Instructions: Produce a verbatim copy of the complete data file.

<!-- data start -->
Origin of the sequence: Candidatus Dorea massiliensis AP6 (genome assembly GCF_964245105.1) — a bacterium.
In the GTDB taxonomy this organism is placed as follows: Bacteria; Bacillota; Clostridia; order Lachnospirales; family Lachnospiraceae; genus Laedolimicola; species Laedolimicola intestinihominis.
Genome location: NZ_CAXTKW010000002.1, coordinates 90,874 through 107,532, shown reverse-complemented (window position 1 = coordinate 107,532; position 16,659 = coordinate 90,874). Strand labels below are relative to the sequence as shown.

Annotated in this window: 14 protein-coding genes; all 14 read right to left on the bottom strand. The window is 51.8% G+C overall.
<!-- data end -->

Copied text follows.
Origin of the sequence: Candidatus Dorea massiliensis AP6 (genome assembly GCF_964245105.1) — a bacterium.
In the GTDB taxonomy this organism is placed as follows: Bacteria; Bacillota; Clostridia; order Lachnospirales; family Lachnospiraceae; genus Laedolimicola; species Laedolimicola intestinihominis.
Genome location: NZ_CAXTKW010000002.1, coordinates 90,874 through 107,532, shown reverse-complemented (window position 1 = coordinate 107,532; position 16,659 = coordinate 90,874). Strand labels below are relative to the sequence as shown.

Annotated in this window: 14 protein-coding genes; all 14 read right to left on the bottom strand. The window is 51.8% G+C overall.